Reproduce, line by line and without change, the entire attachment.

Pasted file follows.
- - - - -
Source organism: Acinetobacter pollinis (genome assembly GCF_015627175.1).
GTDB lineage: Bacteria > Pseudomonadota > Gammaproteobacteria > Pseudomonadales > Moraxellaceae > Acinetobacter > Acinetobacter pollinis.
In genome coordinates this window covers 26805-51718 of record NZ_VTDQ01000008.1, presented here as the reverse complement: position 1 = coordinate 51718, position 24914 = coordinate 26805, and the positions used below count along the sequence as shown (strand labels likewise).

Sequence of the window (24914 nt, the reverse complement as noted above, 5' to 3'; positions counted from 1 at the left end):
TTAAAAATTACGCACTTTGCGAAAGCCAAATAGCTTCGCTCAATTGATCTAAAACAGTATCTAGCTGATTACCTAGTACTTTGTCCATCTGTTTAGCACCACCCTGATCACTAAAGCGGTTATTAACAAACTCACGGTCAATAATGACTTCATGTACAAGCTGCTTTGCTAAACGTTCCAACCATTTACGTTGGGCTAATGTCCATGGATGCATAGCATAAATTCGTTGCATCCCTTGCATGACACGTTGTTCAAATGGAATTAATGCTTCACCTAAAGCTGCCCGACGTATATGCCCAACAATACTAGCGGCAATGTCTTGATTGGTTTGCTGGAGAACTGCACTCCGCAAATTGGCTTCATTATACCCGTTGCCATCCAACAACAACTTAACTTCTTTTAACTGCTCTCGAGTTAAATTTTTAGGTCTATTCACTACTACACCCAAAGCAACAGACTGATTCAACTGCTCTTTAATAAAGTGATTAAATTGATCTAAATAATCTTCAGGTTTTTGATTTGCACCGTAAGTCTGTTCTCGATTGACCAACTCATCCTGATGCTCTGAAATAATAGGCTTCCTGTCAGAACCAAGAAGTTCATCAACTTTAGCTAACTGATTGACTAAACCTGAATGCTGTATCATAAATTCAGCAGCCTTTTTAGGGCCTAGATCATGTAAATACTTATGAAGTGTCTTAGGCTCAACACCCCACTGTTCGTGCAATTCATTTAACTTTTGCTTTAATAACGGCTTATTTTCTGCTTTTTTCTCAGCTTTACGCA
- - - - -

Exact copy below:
Source organism: Acinetobacter pollinis (genome assembly GCF_015627175.1).
GTDB lineage: Bacteria > Pseudomonadota > Gammaproteobacteria > Pseudomonadales > Moraxellaceae > Acinetobacter > Acinetobacter pollinis.
In genome coordinates this window covers 26805-51718 of record NZ_VTDQ01000008.1, presented here as the reverse complement: position 1 = coordinate 51718, position 24914 = coordinate 26805, and the positions used below count along the sequence as shown (strand labels likewise).

Sequence of the window (24914 nt, the reverse complement as noted above, 5' to 3'; positions counted from 1 at the left end):
TTAAAAATTACGCACTTTGCGAAAGCCAAATAGCTTCGCTCAATTGATCTAAAACAGTATCTAGCTGATTACCTAGTACTTTGTCCATCTGTTTAGCACCACCCTGATCACTAAAGCGGTTATTAACAAACTCACGGTCAATAATGACTTCATGTACAAGCTGCTTTGCTAAACGTTCCAACCATTTACGTTGGGCTAATGTCCATGGATGCATAGCATAAATTCGTTGCATCCCTTGCATGACACGTTGTTCAAATGGAATTAATGCTTCACCTAAAGCTGCCCGACGTATATGCCCAACAATACTAGCGGCAATGTCTTGATTGGTTTGCTGGAGAACTGCACTCCGCAAATTGGCTTCATTATACCCGTTGCCATCCAACAACAACTTAACTTCTTTTAACTGCTCTCGAGTTAAATTTTTAGGTCTATTCACTACTACACCCAAAGCAACAGACTGATTCAACTGCTCTTTAATAAAGTGATTAAATTGATCTAAATAATCTTCAGGTTTTTGATTTGCACCGTAAGTCTGTTCTCGATTGACCAACTCATCCTGATGCTCTGAAATAATAGGCTTCCTGTCAGAACCAAGAAGTTCATCAACTTTAGCTAACTGATTGACTAAACCTGAATGCTGTATCATAAATTCAGCAGCCTTTTTAGGGCCTAGATCATGTAAATACTTATGAAGTGTCTTAGGCTCAACACCCCACTGTTCGTGCAATTCATTTAACTTTTGCTTTAATAACGGCTTATTTTCTGCTTTTTTCTCAGCTTTACGCA